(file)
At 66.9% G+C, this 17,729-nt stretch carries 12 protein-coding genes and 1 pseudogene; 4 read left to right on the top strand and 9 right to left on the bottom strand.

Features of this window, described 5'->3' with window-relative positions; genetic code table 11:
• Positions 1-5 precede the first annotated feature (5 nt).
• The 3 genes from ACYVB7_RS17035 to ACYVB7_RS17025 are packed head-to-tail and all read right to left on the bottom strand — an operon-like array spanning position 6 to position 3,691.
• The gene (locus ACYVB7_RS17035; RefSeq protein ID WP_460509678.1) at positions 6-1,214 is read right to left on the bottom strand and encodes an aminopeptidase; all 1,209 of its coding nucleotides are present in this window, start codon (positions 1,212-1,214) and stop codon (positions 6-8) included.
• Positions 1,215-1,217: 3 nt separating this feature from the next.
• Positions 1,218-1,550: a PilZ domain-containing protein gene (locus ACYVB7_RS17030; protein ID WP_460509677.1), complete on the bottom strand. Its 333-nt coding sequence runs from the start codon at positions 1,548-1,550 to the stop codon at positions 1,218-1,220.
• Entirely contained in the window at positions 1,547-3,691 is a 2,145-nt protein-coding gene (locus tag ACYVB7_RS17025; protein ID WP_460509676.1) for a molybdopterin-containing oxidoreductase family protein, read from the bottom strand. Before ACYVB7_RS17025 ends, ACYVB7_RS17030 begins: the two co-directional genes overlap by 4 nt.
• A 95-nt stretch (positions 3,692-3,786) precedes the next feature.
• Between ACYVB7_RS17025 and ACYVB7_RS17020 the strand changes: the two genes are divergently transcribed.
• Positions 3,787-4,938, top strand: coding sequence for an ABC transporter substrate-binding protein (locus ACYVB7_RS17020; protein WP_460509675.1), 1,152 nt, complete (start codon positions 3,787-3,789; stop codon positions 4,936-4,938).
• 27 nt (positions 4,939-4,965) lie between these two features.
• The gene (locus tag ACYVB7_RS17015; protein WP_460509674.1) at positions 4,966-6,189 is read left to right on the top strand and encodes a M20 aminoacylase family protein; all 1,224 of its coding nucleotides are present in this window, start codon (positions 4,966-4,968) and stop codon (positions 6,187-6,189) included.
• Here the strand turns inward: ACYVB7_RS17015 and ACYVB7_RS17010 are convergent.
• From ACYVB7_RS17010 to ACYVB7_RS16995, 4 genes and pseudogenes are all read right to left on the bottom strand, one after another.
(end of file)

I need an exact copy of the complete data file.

At 66.9% G+C, this 17,729-nt stretch carries 12 protein-coding genes and 1 pseudogene; 4 read left to right on the top strand and 9 right to left on the bottom strand.

Features of this window, described 5'->3' with window-relative positions; genetic code table 11:
• Positions 1-5 precede the first annotated feature (5 nt).
• The 3 genes from ACYVB7_RS17035 to ACYVB7_RS17025 are packed head-to-tail and all read right to left on the bottom strand — an operon-like array spanning position 6 to position 3,691.
• The gene (locus ACYVB7_RS17035; RefSeq protein ID WP_460509678.1) at positions 6-1,214 is read right to left on the bottom strand and encodes an aminopeptidase; all 1,209 of its coding nucleotides are present in this window, start codon (positions 1,212-1,214) and stop codon (positions 6-8) included.
• Positions 1,215-1,217: 3 nt separating this feature from the next.
• Positions 1,218-1,550: a PilZ domain-containing protein gene (locus ACYVB7_RS17030; protein ID WP_460509677.1), complete on the bottom strand. Its 333-nt coding sequence runs from the start codon at positions 1,548-1,550 to the stop codon at positions 1,218-1,220.
• Entirely contained in the window at positions 1,547-3,691 is a 2,145-nt protein-coding gene (locus tag ACYVB7_RS17025; protein ID WP_460509676.1) for a molybdopterin-containing oxidoreductase family protein, read from the bottom strand. Before ACYVB7_RS17025 ends, ACYVB7_RS17030 begins: the two co-directional genes overlap by 4 nt.
• A 95-nt stretch (positions 3,692-3,786) precedes the next feature.
• Between ACYVB7_RS17025 and ACYVB7_RS17020 the strand changes: the two genes are divergently transcribed.
• Positions 3,787-4,938, top strand: coding sequence for an ABC transporter substrate-binding protein (locus ACYVB7_RS17020; protein WP_460509675.1), 1,152 nt, complete (start codon positions 3,787-3,789; stop codon positions 4,936-4,938).
• 27 nt (positions 4,939-4,965) lie between these two features.
• The gene (locus tag ACYVB7_RS17015; protein WP_460509674.1) at positions 4,966-6,189 is read left to right on the top strand and encodes a M20 aminoacylase family protein; all 1,224 of its coding nucleotides are present in this window, start codon (positions 4,966-4,968) and stop codon (positions 6,187-6,189) included.
• Here the strand turns inward: ACYVB7_RS17015 and ACYVB7_RS17010 are convergent.
• From ACYVB7_RS17010 to ACYVB7_RS16995, 4 genes and pseudogenes are all read right to left on the bottom strand, one after another.